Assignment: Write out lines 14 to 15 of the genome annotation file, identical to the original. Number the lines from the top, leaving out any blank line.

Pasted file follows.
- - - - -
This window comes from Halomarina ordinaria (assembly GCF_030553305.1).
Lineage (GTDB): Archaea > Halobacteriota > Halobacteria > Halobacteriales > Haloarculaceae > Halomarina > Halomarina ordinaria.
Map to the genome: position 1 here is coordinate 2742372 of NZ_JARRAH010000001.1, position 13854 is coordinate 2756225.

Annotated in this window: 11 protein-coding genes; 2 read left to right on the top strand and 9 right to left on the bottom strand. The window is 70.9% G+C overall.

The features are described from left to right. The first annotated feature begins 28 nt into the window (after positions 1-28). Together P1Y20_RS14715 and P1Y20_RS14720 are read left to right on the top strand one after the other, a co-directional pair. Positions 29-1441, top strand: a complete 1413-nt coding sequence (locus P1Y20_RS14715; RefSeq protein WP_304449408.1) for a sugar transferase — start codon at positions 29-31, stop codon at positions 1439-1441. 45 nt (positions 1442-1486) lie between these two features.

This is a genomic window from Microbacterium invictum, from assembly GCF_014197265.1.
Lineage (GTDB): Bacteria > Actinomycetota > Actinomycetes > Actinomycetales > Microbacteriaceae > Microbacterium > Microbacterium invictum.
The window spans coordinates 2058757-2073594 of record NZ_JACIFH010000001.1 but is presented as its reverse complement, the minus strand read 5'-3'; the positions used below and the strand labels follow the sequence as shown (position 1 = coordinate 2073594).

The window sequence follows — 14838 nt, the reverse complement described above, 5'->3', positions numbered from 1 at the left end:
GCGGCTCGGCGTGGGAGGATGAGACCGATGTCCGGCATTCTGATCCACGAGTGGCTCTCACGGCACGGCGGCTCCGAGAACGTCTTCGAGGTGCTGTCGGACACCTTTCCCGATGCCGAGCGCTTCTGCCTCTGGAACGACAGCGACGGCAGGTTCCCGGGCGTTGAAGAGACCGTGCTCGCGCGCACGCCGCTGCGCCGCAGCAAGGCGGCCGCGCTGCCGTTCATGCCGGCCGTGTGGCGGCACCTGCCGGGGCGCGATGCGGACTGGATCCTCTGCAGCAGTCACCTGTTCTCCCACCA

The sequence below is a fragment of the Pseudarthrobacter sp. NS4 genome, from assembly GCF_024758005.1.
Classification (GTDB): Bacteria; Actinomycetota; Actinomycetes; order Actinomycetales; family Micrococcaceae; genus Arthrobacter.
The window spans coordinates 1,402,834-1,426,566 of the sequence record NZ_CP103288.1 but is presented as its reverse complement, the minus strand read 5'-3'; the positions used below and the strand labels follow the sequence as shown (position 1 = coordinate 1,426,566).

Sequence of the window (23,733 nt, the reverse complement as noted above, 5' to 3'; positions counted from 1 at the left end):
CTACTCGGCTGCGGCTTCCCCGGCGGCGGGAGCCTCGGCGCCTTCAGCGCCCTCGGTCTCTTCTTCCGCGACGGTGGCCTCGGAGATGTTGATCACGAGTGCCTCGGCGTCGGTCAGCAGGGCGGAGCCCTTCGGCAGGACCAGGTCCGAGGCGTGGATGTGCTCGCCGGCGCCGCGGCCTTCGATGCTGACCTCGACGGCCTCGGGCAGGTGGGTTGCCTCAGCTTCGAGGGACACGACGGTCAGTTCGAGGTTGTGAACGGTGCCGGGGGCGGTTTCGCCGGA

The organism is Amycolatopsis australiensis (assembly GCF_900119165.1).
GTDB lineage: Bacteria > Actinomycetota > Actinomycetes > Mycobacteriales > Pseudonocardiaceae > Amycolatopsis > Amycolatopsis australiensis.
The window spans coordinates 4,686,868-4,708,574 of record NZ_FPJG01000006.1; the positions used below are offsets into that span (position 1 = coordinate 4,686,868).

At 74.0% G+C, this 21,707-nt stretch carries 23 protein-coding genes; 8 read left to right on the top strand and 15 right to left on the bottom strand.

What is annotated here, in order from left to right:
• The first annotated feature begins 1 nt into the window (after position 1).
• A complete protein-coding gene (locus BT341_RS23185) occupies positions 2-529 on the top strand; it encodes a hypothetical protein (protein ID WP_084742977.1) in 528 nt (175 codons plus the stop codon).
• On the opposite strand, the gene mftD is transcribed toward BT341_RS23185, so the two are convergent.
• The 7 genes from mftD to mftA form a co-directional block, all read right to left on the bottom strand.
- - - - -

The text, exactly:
Sequence of the window (23,733 nt, the reverse complement as noted above, 5' to 3'; positions counted from 1 at the left end):
CTACTCGGCTGCGGCTTCCCCGGCGGCGGGAGCCTCGGCGCCTTCAGCGCCCTCGGTCTCTTCTTCCGCGACGGTGGCCTCGGAGATGTTGATCACGAGTGCCTCGGCGTCGGTCAGCAGGGCGGAGCCCTTCGGCAGGACCAGGTCCGAGGCGTGGATGTGCTCGCCGGCGCCGCGGCCTTCGATGCTGACCTCGACGGCCTCGGGCAGGTGGGTTGCCTCAGCTTCGAGGGACACGACGGTCAGTTCGAGGTTGTGAACGGTGCCGGGGGCGGTTTCGCCGGA